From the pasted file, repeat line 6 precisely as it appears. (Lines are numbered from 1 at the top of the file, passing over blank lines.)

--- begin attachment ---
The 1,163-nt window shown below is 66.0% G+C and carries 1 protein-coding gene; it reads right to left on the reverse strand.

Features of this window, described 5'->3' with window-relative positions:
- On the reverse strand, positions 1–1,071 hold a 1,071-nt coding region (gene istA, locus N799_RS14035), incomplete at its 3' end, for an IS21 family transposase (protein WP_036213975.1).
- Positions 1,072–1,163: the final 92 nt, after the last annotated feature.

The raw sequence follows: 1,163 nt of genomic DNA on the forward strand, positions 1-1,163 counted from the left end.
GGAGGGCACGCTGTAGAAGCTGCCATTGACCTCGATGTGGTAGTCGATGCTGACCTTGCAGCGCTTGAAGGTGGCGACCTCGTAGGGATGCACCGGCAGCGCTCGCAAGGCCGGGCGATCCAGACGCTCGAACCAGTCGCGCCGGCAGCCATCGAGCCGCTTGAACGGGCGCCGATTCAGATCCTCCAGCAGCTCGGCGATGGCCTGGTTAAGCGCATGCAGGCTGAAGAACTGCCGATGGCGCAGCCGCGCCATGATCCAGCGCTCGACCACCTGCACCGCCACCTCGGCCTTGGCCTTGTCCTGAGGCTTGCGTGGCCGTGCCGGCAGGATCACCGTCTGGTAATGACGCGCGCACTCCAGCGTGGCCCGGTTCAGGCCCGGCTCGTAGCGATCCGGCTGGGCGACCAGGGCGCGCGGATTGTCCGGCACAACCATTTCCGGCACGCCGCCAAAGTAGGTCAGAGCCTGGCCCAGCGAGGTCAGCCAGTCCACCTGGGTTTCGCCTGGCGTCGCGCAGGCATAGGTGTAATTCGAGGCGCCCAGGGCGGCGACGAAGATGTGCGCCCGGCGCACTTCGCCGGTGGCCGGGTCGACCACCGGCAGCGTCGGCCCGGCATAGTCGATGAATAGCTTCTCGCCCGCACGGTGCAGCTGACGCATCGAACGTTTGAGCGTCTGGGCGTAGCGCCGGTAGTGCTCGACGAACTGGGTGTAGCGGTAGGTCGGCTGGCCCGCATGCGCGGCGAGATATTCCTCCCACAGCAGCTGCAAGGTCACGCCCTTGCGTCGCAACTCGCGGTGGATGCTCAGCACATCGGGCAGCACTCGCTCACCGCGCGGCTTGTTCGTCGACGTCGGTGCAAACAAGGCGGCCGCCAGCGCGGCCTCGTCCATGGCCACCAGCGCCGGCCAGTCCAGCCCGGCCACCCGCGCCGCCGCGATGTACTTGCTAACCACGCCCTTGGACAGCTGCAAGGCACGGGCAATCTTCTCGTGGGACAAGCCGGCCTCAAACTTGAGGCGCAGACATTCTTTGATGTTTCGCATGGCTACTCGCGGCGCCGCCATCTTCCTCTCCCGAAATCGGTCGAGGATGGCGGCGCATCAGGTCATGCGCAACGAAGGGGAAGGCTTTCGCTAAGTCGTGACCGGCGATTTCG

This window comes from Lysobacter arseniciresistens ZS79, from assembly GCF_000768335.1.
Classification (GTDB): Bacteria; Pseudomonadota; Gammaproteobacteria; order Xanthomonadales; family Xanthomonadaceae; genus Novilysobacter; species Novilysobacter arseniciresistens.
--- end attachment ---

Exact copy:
GGAGGGCACGCTGTAGAAGCTGCCATTGACCTCGATGTGGTAGTCGATGCTGACCTTGCAGCGCTTGAAGGTGGCGACCTCGTAGGGATGCACCGGCAGCGCTCGCAAGGCCGGGCGATCCAGACGCTCGAACCAGTCGCGCCGGCAGCCATCGAGCCGCTTGAACGGGCGCCGATTCAGATCCTCCAGCAGCTCGGCGATGGCCTGGTTAAGCGCATGCAGGCTGAAGAACTGCCGATGGCGCAGCCGCGCCATGATCCAGCGCTCGACCACCTGCACCGCCACCTCGGCCTTGGCCTTGTCCTGAGGCTTGCGTGGCCGTGCCGGCAGGATCACCGTCTGGTAATGACGCGCGCACTCCAGCGTGGCCCGGTTCAGGCCCGGCTCGTAGCGATCCGGCTGGGCGACCAGGGCGCGCGGATTGTCCGGCACAACCATTTCCGGCACGCCGCCAAAGTAGGTCAGAGCCTGGCCCAGCGAGGTCAGCCAGTCCACCTGGGTTTCGCCTGGCGTCGCGCAGGCATAGGTGTAATTCGAGGCGCCCAGGGCGGCGACGAAGATGTGCGCCCGGCGCACTTCGCCGGTGGCCGGGTCGACCACCGGCAGCGTCGGCCCGGCATAGTCGATGAATAGCTTCTCGCCCGCACGGTGCAGCTGACGCATCGAACGTTTGAGCGTCTGGGCGTAGCGCCGGTAGTGCTCGACGAACTGGGTGTAGCGGTAGGTCGGCTGGCCCGCATGCGCGGCGAGATATTCCTCCCACAGCAGCTGCAAGGTCACGCCCTTGCGTCGCAACTCGCGGTGGATGCTCAGCACATCGGGCAGCACTCGCTCACCGCGCGGCTTGTTCGTCGACGTCGGTGCAAACAAGGCGGCCGCCAGCGCGGCCTCGTCCATGGCCACCAGCGCCGGCCAGTCCAGCCCGGCCACCCGCGCCGCCGCGATGTACTTGCTAACCACGCCCTTGGACAGCTGCAAGGCACGGGCAATCTTCTCGTGGGACAAGCCGGCCTCAAACTTGAGGCGCAGACATTCTTTGATGTTTCGCATGGCTACTCGCGGCGCCGCCATCTTCCTCTCCCGAAATCGGTCGAGGATGGCGGCGCATCAGGTCATGCGCAACGAAGGGGAAGGCTTTCGCTAAGTCGTGACCGGCGATTTCG